It was called Schott's Original Miscellany, and from the book you could tell precisely nothing about the author, beyond his first name: Ben. You could become fully conversant with Britain's iniquitous hat tax, you could find out who supplies bagpipes to the Queen, but the man behind this procession of resonant trivia remained as inscrutable as Fu Manchu.
His creation went on to sell 330,000 copies. A sequel appeared, Schott's Food and Drink Miscellany, and also sold well, though it lacked the eccentricity-quotient of the original. The author's work began to appear in a national newspaper, employing the same stately design and typeface (Adobe Garamond if you want to know), and bringing the official rules of conkers and elephant polo to a thunderstruck readership. Mr Schott, meanwhile, turned down all overtures from the press, for interviews and pub quizzes alike. Now, two years after his starry debut, Schott is bringing out a third volume of eccentric facts - Schott's Sporting, Gaming and Idling Miscellany - and, mirabile dictu, he has suddenly decided to knock the Garbo routine on the head and meet the press.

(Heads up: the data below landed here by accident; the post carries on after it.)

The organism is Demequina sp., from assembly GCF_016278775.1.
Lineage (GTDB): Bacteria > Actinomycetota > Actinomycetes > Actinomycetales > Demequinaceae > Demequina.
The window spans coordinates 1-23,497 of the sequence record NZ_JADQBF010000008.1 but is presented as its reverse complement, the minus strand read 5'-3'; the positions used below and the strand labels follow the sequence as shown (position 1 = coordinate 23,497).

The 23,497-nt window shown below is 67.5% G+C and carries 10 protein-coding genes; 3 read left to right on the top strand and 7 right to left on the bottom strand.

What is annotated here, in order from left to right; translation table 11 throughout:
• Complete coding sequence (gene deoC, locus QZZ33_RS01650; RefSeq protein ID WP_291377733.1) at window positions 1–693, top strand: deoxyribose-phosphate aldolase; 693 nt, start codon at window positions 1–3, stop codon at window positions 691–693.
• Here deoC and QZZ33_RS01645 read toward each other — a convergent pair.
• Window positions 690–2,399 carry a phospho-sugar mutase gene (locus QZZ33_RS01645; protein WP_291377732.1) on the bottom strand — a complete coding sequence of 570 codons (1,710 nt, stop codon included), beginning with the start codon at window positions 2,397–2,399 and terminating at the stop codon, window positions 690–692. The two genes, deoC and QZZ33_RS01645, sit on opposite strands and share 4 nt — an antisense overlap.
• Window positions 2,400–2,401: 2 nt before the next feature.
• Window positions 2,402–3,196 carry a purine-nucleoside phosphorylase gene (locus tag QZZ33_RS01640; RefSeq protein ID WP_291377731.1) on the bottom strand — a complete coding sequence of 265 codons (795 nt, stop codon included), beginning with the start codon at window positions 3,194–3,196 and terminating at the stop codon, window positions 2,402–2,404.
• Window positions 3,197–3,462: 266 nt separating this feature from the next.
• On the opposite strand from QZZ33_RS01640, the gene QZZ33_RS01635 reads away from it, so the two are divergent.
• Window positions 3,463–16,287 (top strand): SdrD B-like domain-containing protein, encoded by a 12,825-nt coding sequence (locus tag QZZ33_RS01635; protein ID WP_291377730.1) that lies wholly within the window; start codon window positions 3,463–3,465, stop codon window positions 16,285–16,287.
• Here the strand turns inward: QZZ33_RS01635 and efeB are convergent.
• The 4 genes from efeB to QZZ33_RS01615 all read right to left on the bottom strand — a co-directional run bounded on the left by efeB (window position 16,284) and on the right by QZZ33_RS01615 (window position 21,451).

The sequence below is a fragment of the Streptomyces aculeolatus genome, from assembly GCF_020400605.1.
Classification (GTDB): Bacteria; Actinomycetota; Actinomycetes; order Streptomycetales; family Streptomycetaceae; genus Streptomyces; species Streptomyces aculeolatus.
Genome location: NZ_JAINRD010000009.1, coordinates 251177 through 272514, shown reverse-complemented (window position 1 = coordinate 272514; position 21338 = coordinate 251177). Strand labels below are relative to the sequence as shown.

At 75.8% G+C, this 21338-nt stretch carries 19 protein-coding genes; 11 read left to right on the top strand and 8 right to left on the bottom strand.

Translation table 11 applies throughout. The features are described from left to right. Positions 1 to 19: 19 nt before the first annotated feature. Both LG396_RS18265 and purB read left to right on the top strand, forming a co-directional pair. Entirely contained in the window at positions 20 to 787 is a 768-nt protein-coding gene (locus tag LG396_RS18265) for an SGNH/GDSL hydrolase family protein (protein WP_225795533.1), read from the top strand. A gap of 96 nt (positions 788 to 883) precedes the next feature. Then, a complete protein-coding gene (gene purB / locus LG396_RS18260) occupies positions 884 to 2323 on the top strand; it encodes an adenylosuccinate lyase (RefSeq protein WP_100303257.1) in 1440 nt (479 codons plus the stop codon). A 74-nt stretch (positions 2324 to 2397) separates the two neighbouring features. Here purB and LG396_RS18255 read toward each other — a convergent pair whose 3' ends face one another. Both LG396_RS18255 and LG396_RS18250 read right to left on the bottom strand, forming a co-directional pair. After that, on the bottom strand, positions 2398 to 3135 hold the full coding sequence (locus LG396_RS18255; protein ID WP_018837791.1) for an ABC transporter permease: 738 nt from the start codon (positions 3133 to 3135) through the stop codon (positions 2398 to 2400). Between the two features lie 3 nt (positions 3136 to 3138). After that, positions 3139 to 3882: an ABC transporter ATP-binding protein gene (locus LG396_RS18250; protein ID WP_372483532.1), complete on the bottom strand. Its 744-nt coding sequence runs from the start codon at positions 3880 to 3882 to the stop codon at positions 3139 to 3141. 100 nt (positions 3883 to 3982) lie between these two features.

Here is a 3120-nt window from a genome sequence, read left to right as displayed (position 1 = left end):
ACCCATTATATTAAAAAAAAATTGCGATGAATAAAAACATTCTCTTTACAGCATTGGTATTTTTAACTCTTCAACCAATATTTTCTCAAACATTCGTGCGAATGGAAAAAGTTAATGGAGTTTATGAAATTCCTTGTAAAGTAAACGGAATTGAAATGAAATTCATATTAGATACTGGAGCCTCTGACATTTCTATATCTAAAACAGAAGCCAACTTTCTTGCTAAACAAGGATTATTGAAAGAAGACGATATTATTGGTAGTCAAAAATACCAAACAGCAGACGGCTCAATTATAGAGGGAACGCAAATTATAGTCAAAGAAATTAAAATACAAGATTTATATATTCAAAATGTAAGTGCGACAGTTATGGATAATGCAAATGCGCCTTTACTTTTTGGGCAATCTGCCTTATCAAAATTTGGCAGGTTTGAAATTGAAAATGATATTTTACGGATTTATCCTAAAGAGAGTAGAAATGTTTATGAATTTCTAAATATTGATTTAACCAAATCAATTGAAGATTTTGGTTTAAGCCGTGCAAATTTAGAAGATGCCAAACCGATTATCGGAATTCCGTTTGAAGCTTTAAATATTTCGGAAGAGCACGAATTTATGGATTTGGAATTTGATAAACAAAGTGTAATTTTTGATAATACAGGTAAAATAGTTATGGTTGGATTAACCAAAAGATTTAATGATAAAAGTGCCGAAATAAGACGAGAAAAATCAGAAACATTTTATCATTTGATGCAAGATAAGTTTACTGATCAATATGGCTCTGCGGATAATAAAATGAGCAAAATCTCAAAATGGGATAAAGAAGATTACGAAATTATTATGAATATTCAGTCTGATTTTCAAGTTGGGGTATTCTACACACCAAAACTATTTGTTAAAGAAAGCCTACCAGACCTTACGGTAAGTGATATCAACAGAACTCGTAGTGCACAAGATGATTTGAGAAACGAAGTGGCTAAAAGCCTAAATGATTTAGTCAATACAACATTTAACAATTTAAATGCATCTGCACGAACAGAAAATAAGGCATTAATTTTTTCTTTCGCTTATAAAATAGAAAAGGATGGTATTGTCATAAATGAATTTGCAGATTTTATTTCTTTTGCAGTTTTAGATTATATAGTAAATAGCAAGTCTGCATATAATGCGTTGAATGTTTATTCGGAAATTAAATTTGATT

This modern Autolycus (the vagabond in Shakespeare's A Winter's Tale who calls himself "a snapper-up of unconsidered trifles") lives in north London, in a cosy shoulder of Highgate. Schott's living room is a neo-Victorian fogy shrine, with its rugs and Regency chairs, its sturdy, embracing sofa and polished walnut desk. There's even a silver candelabra, a porcelain head covered with phrenological markings, and a small metal penguin standing guard over a pile of $20 bills. The only thing that spoils the prevailing Gilbert-and-Sullivan effect is the presence of an expensive computerised drum machine, with electronic pads that make a noise you can hear only through headphones.